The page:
Adding second optical drive

By circusboy01
Mar 19, 2011
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  1. I want to add another CD/DVD player(Optical Drive.) to my PC. Want to get the same one thats already installed So I found it in Belarc Advisor 'and put the info in a search window HT_DT_ST DVDRAM GH60N ATA Device. A bunch of download sites came up.I';m looking for where I can find the Hardware Thanks CB
  2. Mark56

    Mark56 TechSpot Paladin Posts: 2,271

  3. captaincranky

    captaincranky TechSpot Addict Posts: 10,577   +863

    On any given day, you van usually get a Sony SATA, or LG SATA drive from Newegg for 18 bucks, w/ free shipping. I usually can't prevent myself from buying another "spare"/

    In no way shape, or form, would I buy an optical drive from Ebay. The linked drive (@Ebay), comes to nearly 40 dollars with shipping. (That's in addition to being used).

    It might help if you elaborate on exactly what, "my PC" consists of, with respect to hardware, to fine tune any recommendations.

    As Mark explained, a newer drive will likely be a better, (and quite a bit faster), drive.

    We do need to know if you current optical is IDE or SATA. (IDE is also called "ATA" and or "PATA).
  4. circusboy01

    circusboy01 TechSpot Enthusiast Topic Starter Posts: 804   +9

    My computer is a Lenovo with 1 trb Hard Drive.According to Belarc Advisor My optical drive is HT-DT-DVDRAM GH60N ATA device.
    When I first bought the computer I thought it had 2 optical drives, because it had 2 flap doors (Don't know the correct term,but I'm sure you know what I mean).
    I noticed you didn't include ATA along with the one's I can get for around $18.00
    Does that mean their a lot more expensive?
    Thanks for the info. Should I go on line to Newegg and go to optical drives, and see if A can find one with the # I got from my Belarc? CB
  5. captaincranky

    captaincranky TechSpot Addict Posts: 10,577   +863

    IDE (or "ATA) drives connect to the board with a wide ribbon cable, (about 2 inches wide), whil SATA connects with a narrow cable, (about 1/2").

    If your existing drive is indeed IDE/ATA it might be a good idea to purchase an additional IDE drive. You would then hook the new drive to the furthest plug on the ribbon cable and set it as the master. Your old drive would become" the slave" and a jumper on the back would have to be reset as such.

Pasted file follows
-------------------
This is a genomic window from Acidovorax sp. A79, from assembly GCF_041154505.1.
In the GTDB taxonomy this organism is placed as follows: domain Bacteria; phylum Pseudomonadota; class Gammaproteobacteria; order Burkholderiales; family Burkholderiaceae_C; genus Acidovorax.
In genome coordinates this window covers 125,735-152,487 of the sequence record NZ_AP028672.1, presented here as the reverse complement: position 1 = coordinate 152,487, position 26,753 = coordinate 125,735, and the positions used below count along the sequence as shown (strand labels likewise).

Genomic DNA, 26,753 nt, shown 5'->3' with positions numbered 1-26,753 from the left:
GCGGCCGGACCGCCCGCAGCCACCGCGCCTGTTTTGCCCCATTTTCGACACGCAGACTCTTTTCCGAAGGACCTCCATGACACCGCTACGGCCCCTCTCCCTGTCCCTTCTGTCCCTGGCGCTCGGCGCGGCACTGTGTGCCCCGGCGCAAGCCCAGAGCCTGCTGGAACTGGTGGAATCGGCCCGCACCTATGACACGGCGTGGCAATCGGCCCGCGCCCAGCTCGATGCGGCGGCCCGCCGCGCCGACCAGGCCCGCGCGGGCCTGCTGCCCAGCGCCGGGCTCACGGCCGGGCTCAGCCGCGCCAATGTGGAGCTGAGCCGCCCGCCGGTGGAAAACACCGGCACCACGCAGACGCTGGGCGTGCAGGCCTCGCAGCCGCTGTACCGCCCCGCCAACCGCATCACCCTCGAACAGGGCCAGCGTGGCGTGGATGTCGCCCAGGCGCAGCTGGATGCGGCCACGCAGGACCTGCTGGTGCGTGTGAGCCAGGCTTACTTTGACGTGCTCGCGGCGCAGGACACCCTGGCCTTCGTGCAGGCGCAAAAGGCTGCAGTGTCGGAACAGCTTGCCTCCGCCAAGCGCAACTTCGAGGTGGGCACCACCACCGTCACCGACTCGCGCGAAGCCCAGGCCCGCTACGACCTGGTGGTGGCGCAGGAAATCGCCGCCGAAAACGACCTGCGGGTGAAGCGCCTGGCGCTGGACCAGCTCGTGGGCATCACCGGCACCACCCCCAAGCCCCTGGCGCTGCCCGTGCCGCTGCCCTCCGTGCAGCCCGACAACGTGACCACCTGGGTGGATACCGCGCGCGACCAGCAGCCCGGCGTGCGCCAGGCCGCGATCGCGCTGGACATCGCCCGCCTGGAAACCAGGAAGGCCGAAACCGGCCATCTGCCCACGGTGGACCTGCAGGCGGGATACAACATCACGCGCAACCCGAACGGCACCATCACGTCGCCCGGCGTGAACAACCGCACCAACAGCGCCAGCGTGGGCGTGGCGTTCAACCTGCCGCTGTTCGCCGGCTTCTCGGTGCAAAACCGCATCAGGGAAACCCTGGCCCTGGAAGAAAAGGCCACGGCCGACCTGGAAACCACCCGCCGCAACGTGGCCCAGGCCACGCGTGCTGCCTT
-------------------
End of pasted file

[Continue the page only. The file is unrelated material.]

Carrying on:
This leaves all the SATA connections on the motherboard free for additional HDDs, and doesn't waste the extra connection on the IDE buss.

    This is just a suggestion. You could very well buy a SATA optical, and use a SATA port.

    There would be little to no speed penalty by using either ISE or SATA for the new drive.

    Because SATA is the current and "push" product, while IDE is being phased out, sales on IDE drivers are less frequent, and the price cuts may not be as deep.

    Whatever you decide to do, buy a current line drive, and stay away from Ebay.

    After searching Newegg for a suitable IDE drive, I found that there's not many available.

    The Sony SATA model is the one I've been using most recently and it seems to do a fine job; http://www.newegg.com/Product/Product.aspx?Item=N82E16827118039 If you're not in a terrible hurry, wait it out for a while til free shipping appears. Are you enrolled in Newegg's Email promotions?

    Personally I haven't had much luck with Toshiba drive products, but somebody else might have a different experience / opinion.
  6. circusboy01

    circusboy01 TechSpot Enthusiast Topic Starter Posts: 804   +9

    I would never buy anything from Ebay for my computer. Used and outdated products. No thinks. Yes I am signed up with Newegg. I get their E-Mails. But, I mostly just delete them.I'll start paying attention.I plan on getting the same one that' Iv'e got now.If I can't I guess I'll go with a SATA.
    Here's possible a dumb question..Are all these the same size? I mean will they all fit in the space my computer provides?
    Thank's for the info on how to install. I was hoping It was just install and plug in..
    I will refer to this post when it's time to put in a new one Thank you. CB
    Almost forgot. Why would the new one be the master,instead of the old one? Does it matter which one is the master? How do you set one as Master?
    Hope you don't mind me asking all these questions. I do this with a lot of members
    that post in my threads. Here and WorldStart too. It's a good way to learn about computers. Thanks again CB
  7. Lokalaskurar

    Lokalaskurar TechSpot Enthusiast Posts: 616

    Just to provide an answer to your "stupid" question :p

    Yes, all CD/DVD/BD-drives are universally compatible as for the size. The size of a bay is always (just below) 5,75 inches wide, that size is globally accepted as a standard size for 5,25''-drives, named after the popular 5,25''-wide floppy's which used to go in those 5,75''-drives.

    Even a floppy drive from 1977 will fit in modern day drive bays that are 5,75'' wide. I've tried that myself :)

    So all in all: 5,25'' drives (like CD/DVD/BD drives) are really 5,75'' wide, and will always fit a "5,25'' drive bay" which is always 5,75'' wide (and about 1,75 inches tall unless I'm mistaken).
  8. Mark56

    Mark56 TechSpot Paladin Posts: 2,271

    You can set them up however you wish. Just remember the Master is always on the end of the ribbon cable and the slave is in the middle. The jumpers need to be set according to position.